Here's Why This Iconic Rooster Bowl In Your Kitchen Might Be A Priceless Collector's Item
If you grew up in Malaysia, you might recall using this nostalgic rooster bowl in Chinese restaurants, or even at your grandparents' dinner table
This famous porcelain bowl is often used to serve rice and noodle dishes at many Chinese eateries, such as bak kut teh stalls, hawker centres, and kopitiams. It is known by different names like 'ji gong wan' (鸡公碗), 'gong ji wan' (公鸡碗), and 'ji jiao wan' (鸡角碗).
Rooster bowls have so much sentimental value among locals that Pandamaran assemblyman, Tony Leong Tuck Chee, built a monument of a rooster bowl on a concrete pedestal in Port Klang
In January 2021, Leong erected the monument at Kampung Baru Pandaraman, Port Klang, as a tribute to the famous rooster bowls.
But... what's so special about this bowl?
To find out, let's first take a closer look at its design.
Rooster bowls are illustrated with three different motifs: a black-tailed rooster with a red neck, a red peony flower, and green banana leaves.
These bowls originated from the Guangdong Province of South China more than a century ago, and were made by Hakka craftsmen who individually hand-moulded and hand-painted them. Thus, the original ones are one-of-a-kind, and each has small differences in size and patterns.
Like most Chinese decorative pieces, each motif has a particular significance
According to CultureGuru, '鸡' (chicken) in Hokkien has a similar pronunciation as '家' (home/family). People believed that when they eat from a rooster bowl, they are wishing for prosperity in their family. Hence, the rooster motif signifies the meaning of hard work, a fighting spirit, and a flourishing family.
Why a rooster and not a hen? Well, this was because the patriarchal Chinese society back then favoured males over females, as bearing a son meant great blessings for a family. According to this Twitter user, Hakka parents would buy a rooster bowl for their son and engrave his name or a unique mark on it, which will remain in the ancestral hall until the owner's death.
In the olden days, the rooster bowl was commonly used by Chinese families who wished for a prosperous household
Back then, rooster bowls were widely used among the working class and families who resided in the countryside. As they were sold at very cheap prices, these bowls were an affordable alternative to the expensive upper-class bowls that bore phoenix and dragon designs.
Besides that, the authentic bowls were popular because they are thick, durable, and easy to eat out of, as they can be held in one hand with chopsticks in the other.
Traditionally, the Chinese emphasise the importance of eating together as a family and community. In Southern Min-speaking areas, most houseowners served their guests rice, soup, and even alcohol in these bowls as a way of wishing them prosperity and good fortune.
Additionally, the Cantonese included the rooster bowls in their dowry to signify blessings for the groom to have a smooth-sailing future. In the 1960s, rooster bowls were widely used in Hong Kong food stalls and food courts.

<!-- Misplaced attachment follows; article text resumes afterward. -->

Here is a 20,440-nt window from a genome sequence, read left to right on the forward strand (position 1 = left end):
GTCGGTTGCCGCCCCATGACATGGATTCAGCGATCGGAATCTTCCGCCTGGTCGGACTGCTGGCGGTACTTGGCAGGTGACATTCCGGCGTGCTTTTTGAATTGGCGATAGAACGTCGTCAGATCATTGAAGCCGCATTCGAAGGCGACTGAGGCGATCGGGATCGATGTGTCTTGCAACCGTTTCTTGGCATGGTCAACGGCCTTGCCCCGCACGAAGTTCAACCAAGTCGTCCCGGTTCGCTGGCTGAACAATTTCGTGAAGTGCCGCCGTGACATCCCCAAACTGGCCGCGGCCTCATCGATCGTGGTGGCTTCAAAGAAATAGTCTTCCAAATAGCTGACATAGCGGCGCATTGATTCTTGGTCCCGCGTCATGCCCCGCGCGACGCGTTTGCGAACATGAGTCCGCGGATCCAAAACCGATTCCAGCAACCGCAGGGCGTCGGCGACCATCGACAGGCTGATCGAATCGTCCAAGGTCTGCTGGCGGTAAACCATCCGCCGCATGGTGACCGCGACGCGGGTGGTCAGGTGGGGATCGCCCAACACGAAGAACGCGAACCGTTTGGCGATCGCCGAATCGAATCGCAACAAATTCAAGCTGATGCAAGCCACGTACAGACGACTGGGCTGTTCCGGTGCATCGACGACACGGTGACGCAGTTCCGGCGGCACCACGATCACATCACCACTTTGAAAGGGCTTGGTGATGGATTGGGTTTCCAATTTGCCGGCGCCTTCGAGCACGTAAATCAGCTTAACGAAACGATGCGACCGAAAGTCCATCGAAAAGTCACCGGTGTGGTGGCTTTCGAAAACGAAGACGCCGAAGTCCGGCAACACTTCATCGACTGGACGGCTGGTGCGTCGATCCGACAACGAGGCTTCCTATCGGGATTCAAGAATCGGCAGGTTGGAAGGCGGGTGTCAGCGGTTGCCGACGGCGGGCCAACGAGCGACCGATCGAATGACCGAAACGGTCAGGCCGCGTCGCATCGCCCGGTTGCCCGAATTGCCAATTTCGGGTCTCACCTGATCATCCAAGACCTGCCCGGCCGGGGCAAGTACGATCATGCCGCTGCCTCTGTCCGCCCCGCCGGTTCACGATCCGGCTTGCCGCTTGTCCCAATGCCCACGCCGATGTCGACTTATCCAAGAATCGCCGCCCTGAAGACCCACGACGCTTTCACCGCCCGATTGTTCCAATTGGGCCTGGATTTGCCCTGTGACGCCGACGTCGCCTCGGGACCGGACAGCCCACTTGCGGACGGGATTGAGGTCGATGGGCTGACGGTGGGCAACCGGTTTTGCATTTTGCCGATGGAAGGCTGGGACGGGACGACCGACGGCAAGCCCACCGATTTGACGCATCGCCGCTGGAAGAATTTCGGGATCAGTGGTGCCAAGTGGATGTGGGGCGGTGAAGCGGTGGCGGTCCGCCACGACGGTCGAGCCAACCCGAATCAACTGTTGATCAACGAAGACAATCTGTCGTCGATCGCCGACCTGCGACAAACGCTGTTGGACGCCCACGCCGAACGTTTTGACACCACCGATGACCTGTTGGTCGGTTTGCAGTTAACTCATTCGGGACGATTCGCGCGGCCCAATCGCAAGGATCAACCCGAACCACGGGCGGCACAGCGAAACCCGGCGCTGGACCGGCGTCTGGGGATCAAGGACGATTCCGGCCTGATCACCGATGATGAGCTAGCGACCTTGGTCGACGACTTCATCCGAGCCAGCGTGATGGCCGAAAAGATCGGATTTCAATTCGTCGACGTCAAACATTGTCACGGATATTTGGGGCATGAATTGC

Although the Hakka community from Guangdong were the first to create the concept of rooster bowls, it was the Hakka community in Thailand who first manufactured them
After the Hakka community migrated to Southeast Asia, they continued their tradition of making rooster bowls. According to Bangkok Post, the first ceramic factory was opened in 1955 when Chin Simyu, a Chinese immigrant in Thailand, discovered large deposits of kaolin (China clay) in Lampang.
Since then, the rooster bowl has undergone many design variations. When they were first manufactured, the design was standardised to include the famous rooster, peony flower, and banana tree motifs. Rooster bowls can also be found in other Southeast Asian countries like Hong Kong, Korea, Japan, Vietnam, Malaysia, and Singapore.
Today, the mass production of rooster bowls has greatly reduced its value, and plastic imitations are made only for the sake of preserving the nostalgic design
It would be hard to find an authentic rooster bowl that the Chinese immigrants brought along when they first settled in Southeast Asia. Such porcelain bowls are regarded as rare collector items that were uniquely hand-painted by skilful artisans.
Currently, the art of making rooster bowls is still carried out in Lampang, the only province in Thailand that continues to make rooster bowls as souvenirs. According to VICE, a company in Indonesia has claimed the trademark of the rooster print in 2017, and anyone who produces, uses, or trades the rooster image will face up to five years behind bars, or fined IDR2 billion (approx RM576,255.80)!
Nevertheless, many Southeast Asians grew up using rooster bowls. Regardless of whether they are genuine or imitations, we still hold onto its sentimental value, passing on its legacy from generation to generation.
So if you do find an authentic rooster bowl in your grandparents' house, you should cherish and preserve it as a treasured family heirloom. For old times' sake.